More Kinds of Being: A Further Study of Individuation, Identity, and the Logic of Sortal Terms, by E. J. Lowe. Oxford: Wiley-Blackwell, 2009. Pp. xii + 227. H/b £70.00.
More Kinds of Being marks the 20th anniversary of Kinds of Being (1989). This second expanded edition adds three new chapters as well as revised content and updated references. The new edition is very welcome, since the original book is all but a collector’s item. This is a sign of the importance of the book, finally available to a new generation of readers.
Lowe: More Kinds of Being
Although much of the original book’s content remains relevant, Lowe has also made important progress on its themes. The most significant development is his four-category ontology (developed in his The Four-Category Ontology, Oxford: Clarendon Press, 2006), which is briefly presented in a new section of Chapter 1 (pp. 8–11). Whereas in Kinds of Being Lowe was primarily interested in the distinction between particular objects and the kinds that they instantiate, in More Kinds of Being two further categories of being are included, namely attributes (which characterize kinds) and modes (or tropes, as they are often called). However, the relevance of these additional categories is somewhat limited, as the logic of sortal terms developed in the original book remains unchanged.
One of Lowe’s primary motives is to provide a basis for the individuation of natural kinds and the natural laws that they are subject to. Lowe focuses on a study of concrete and natural sorts or kinds, though he does acknowledge artefactual and abstract kinds as well. The reason for this choice of emphasis is that Lowe, quite correctly, considers the most interesting questions of identity and individuation to concern the kinds of things that ‘carve at the joints’. Furthermore, Lowe thinks that our inquiry into what sorts of things ‘carve at the joints’ is guided by a mixture of a priori principles and scientific a posteriori elements (p. 3). These methodological assumptions concerning the ‘naturalness’ regarding kinds turn out to be of some importance.
Let me summarise Lowe’s primary claims. Chapter 2 is concerned with the criteria of identity of sortal terms, presenting a neo-Aristotelian, metaphysical-cum-semantic analysis of sortals and the tools for individuating them. Chapter 3 clarifies the distinction between attribution and instantiation, with reference to the views of Geach and Quine. Chapter 4, new to this edition, focuses on the metaphysical basis of countability by exploring the concepts of number, unity, and individuality. Chapter 5 argues against the thesis known as ‘relativity of identity’ familiar from Geach, and in defence of absolute identity—a view also defended by Wiggins. Chapter 6 presents further evidence against relative identity by examining familiar problems regarding identity and constitution, such as the problem of the 1,001 cats. Chapter 7 is a brief study of the related notion of parthood. Chapter 8 puts some of the formal tools of the previous chapters to use by presenting a thorough analysis of how persons are related to their bodies. Lowe’s primary claim here is that persons are ‘basic’ kinds in the sense that no informative identity criteria can be given for them—he argues that persons cannot be identified with their bodies. Chapter 9 is a study of the relationship between sortal terms and natural laws; Lowe holds that the latter necessarily involve the former. In fact, Lowe considers laws to be ‘natural’ precisely because they concern natural kinds. Chapter 10, new to this edition, specifies the implications of Lowe’s views regarding plural quantification and sortal reference, pointing towards an ‘objectual’ rather than a ‘substitutional’ interpretation of quantifiers. Chapter 11 lays out Lowe’s preferred system of sortal logic, ‘formalized sortal language’ or FSL. Chapter 12, also new to this edition, extends FSL to accommodate sentences containing sortal terms and sketches Lowe’s view regarding our epistemic access to ‘genuine’ sortals.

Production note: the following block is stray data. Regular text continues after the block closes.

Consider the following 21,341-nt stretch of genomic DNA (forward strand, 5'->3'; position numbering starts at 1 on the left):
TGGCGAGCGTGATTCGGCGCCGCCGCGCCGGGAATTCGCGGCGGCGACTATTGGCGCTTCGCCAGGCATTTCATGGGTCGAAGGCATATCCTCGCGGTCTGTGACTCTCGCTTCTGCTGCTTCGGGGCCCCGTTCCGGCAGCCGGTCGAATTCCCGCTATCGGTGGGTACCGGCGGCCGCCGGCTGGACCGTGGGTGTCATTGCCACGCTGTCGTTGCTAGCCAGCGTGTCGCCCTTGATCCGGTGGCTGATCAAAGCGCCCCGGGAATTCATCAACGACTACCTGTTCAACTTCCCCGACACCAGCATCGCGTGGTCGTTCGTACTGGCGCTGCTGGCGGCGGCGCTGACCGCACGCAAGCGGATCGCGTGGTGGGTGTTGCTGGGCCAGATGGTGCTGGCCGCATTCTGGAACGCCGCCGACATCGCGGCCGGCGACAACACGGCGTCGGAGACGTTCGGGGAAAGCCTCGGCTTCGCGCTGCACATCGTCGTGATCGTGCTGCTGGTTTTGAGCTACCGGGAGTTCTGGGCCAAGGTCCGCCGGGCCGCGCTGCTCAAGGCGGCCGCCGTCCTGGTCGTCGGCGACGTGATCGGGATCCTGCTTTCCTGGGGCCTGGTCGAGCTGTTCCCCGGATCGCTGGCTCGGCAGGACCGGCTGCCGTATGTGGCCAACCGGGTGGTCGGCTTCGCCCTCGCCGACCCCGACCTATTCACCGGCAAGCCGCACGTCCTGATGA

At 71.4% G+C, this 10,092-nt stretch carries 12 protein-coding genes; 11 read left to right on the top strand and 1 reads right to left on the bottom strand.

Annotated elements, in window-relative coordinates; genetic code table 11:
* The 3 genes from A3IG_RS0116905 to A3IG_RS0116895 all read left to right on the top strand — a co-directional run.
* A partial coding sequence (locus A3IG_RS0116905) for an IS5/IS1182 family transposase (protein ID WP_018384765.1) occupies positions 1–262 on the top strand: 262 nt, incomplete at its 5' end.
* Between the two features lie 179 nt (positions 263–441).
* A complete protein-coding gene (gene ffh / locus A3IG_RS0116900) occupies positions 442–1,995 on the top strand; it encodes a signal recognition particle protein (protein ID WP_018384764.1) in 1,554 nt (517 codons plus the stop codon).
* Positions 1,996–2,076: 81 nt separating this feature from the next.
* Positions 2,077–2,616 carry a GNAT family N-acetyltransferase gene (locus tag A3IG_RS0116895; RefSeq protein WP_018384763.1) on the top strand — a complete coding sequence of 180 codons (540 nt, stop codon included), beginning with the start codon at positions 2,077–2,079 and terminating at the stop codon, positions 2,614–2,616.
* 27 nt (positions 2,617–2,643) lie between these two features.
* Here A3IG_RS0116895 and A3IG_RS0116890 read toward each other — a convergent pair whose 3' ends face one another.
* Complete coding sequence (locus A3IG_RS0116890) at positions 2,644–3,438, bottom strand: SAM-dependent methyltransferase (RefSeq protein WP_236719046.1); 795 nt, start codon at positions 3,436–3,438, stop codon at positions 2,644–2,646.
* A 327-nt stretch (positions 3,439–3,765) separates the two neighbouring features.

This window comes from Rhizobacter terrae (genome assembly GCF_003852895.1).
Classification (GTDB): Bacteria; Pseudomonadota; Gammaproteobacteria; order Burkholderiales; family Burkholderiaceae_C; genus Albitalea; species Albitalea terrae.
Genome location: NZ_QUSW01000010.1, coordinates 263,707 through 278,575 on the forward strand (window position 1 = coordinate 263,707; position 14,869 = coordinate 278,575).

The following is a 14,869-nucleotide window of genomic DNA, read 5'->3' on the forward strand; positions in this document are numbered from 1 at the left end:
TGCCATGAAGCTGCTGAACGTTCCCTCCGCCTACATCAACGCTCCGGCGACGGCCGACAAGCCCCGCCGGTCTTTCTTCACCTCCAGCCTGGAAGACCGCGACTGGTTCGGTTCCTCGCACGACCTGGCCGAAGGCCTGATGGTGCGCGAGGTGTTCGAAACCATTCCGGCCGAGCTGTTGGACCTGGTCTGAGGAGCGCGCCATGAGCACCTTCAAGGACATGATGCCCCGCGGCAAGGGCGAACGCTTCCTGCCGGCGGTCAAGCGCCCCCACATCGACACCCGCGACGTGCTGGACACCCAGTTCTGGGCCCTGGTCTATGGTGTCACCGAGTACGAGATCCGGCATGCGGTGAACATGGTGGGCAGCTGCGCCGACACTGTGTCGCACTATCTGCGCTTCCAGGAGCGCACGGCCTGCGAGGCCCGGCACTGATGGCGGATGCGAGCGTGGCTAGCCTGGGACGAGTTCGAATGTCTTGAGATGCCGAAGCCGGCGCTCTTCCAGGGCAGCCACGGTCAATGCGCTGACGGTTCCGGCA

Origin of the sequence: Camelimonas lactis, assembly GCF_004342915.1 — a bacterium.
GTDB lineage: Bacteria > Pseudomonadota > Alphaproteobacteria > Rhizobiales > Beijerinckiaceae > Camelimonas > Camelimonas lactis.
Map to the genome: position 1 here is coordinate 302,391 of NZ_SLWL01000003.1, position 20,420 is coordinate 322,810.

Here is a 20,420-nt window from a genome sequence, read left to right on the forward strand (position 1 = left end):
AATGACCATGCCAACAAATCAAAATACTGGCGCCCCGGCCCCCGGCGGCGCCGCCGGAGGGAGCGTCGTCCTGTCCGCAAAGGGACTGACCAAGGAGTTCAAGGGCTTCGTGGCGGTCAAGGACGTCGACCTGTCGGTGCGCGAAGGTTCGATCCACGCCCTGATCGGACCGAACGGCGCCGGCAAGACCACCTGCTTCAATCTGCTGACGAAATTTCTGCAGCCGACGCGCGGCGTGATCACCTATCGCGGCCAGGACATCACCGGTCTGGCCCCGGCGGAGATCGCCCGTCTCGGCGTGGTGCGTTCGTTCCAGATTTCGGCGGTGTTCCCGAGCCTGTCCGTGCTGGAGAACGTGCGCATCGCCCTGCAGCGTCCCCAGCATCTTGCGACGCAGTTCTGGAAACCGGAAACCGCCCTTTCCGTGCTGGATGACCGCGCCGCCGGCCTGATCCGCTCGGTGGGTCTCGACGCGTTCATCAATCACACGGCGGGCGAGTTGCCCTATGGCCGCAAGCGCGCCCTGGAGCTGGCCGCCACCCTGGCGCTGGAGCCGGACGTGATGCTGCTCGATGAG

Lowe has added references to his recent work and to other relevant research conducted since the publication of the original book, but the bulk of More Kinds of Being is still presented in the context of the discussion that was active when the first edition was published—the work of Geach and Wiggins in particular receives abundant attention. While the themes are still very much relevant, this may give a dated feel to some of the discussions, such as the discussion of parthood in Chapter 7.